Amsterdam, home of windmills and gerberas

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The Independent Online
Here's a marketing wheeze that will appeal to horticulturalists everywhere. Invest On-line, the phone-based investment operation launched last year by Royal Sun Alliance, has named all its five products after flowers.

Thus we have Lotus, Carnation, Azalea, Rose and Daisy. Now the company is launching the Gerbera PEP. Gerberas, for the uninitiated, look like large orange daisies.

It was a toss-up between gerberas and tulips, says an On-line spokesman, but the tulip chosen for the photo shoot looked like a boiled egg on a stick.

Judith Marsh, head of the company, had to fly to Amsterdam for the shoot because they couldn't find enough gerberas in one place over here, I'm told. What japes.

Stuart Wallis, chief executive of Fisons until its acquisition by Rhone- Poulenc Rorer 18 months ago, has been appointed chairman of Euramax International, the aluminium and steel coil maker. Mr Wallis was poached from Bowater to run Fisons and when he succeeded he made his name. He also has a finger in several other pies as chairman of Scholl, Yorkshire Chemicals, Sheffield Forgemasters and LLP.

Good to hear that Terry Venables, whose abilities as manager of the England football team are sadly unmatched by his business acumen, has done a deal. Hay & Robertson, which has made a fortune making replica footie kits for the soccer-loving masses, has signed up the coach to the Australian side for a six-and-a-half-year contract to develop a "premium range of products" in conjunction with the Admiral brand.

The El Tel brand will hit the stores this autumn. Who knows, you could soon be wearing Hay & Robertson's El Tel pyjamas and boxer shorts. A chilling thought.

The City is Eurosceptic - it's official. In the annual City Debate at Mansion House on Monday, hosted by the Futures and Options Association, around 250 members of the City voted heavily against EMU. In fact there were three motions, the first being: "This House believes there is a powerful economic and business case underpinning the political momentum towards economic and monetary union."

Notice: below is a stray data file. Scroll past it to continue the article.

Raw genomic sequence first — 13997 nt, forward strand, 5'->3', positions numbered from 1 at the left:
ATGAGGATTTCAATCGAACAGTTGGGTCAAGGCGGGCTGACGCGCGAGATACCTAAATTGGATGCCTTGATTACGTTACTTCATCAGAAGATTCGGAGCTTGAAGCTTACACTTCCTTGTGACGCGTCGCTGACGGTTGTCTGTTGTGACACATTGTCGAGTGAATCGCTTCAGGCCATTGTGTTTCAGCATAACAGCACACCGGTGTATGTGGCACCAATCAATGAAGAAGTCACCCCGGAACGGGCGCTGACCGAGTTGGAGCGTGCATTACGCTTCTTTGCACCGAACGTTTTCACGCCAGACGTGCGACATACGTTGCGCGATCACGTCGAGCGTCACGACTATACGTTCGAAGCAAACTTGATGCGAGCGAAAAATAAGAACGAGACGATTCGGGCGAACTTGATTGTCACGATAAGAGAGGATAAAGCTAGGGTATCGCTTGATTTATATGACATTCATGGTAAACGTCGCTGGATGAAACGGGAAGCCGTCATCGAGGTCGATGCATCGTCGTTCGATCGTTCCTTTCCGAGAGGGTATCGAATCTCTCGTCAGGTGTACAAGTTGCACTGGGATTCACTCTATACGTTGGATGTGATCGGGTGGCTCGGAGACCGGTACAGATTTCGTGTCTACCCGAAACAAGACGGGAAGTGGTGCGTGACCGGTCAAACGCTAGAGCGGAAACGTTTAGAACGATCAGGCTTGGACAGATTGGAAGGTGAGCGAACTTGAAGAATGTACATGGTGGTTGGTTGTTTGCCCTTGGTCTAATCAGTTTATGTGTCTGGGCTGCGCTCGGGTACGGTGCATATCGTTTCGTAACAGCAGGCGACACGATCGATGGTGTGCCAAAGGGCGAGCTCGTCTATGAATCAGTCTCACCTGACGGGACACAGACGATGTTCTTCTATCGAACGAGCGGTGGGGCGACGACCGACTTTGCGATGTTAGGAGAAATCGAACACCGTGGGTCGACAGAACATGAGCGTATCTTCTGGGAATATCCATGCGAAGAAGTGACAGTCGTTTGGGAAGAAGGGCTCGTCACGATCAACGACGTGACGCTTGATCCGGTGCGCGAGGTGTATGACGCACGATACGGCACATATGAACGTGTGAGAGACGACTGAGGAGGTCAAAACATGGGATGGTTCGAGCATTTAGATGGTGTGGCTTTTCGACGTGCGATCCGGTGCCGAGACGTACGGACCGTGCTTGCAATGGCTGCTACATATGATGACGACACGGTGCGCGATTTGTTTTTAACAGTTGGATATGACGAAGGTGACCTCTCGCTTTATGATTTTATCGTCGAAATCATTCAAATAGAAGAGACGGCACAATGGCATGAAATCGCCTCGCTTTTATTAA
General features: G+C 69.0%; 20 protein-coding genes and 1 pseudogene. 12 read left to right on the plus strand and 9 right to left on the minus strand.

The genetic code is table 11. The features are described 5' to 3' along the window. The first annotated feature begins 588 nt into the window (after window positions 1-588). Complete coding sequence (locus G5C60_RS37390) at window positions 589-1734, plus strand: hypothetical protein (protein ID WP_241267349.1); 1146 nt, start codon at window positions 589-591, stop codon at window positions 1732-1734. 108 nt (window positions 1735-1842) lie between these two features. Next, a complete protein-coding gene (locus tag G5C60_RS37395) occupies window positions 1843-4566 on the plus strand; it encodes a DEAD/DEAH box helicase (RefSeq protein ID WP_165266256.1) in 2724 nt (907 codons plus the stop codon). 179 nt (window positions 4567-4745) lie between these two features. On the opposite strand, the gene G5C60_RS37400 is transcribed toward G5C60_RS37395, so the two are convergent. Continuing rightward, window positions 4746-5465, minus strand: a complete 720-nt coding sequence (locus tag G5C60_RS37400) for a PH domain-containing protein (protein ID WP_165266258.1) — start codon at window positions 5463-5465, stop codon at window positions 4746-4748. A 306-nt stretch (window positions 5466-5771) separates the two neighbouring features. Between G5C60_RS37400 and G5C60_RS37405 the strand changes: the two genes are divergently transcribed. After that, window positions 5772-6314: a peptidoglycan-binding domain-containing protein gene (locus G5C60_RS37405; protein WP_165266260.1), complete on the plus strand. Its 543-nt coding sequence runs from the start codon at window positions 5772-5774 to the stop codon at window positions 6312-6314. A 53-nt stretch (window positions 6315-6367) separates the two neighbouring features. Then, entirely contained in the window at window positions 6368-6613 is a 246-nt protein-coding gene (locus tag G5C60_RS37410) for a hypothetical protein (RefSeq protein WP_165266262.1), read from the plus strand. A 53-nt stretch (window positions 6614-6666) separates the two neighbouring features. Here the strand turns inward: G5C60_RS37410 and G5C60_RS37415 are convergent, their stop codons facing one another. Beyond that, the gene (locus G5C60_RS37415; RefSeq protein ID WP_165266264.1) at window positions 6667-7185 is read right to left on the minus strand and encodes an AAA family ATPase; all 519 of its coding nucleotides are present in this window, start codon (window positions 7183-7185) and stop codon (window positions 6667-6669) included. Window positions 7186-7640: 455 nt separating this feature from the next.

Despite powerful Europhile speeches from Peter Sutherland, chairman of Goldman Sachs and a former European Commissioner, and Jan Timmer, president of Philips Electronics, 58 per cent of those present voted against the motion. Only 38 per cent agreed while 4 per cent didn't know.

But the Eurosceptic speakers, Tim Melville Ross, director general of the Institute of Directors, and Anatole Kaletsky, economic editor of The Times, didn't have it all their own way.

The second motion was: "Do you think the UK will ever join a single currency?" This time 65 per cent voted yes and 32 per cent no.

Most worrying for fans of Europe, however, was the last motion: "If we don't join a single currency and we are penalised by the EU for not doing so, would you be in favour of leaving the EU?"

Fully 48 per cent said yes, 41 per cent said no with 11 per cent don't knows.

Perhaps we could link up with the Cayman Islands.

The spirit of the intrepid British explorer is not dead. Former Warburg spokesman Richard Holloway, now with the Maitland Consultancy, had rather a more dramatic visit to Milan last weekend than he bargained for.

He was flown in on Sunday to help give a gloss to Olivetti's announcement that it was selling its computer operations.

However, on his arrival Mr Holloway was told that the airport was surrounded by striking farmers. Undeterred, our hero walked one-and-a-half miles down a deserted motorway through blockades in the rain. "There was quite a party atmosphere," he says.

Thank you to David Wallace of Portfolio & Pension Management, East Kilbride, who writes to me with a list of fund managers for Henderson Investors: these include James Bond and a Mr A Crooke. "Are these appropriate names for fund managers?" asks Mr Wallace. I leave you, dear reader, to judge.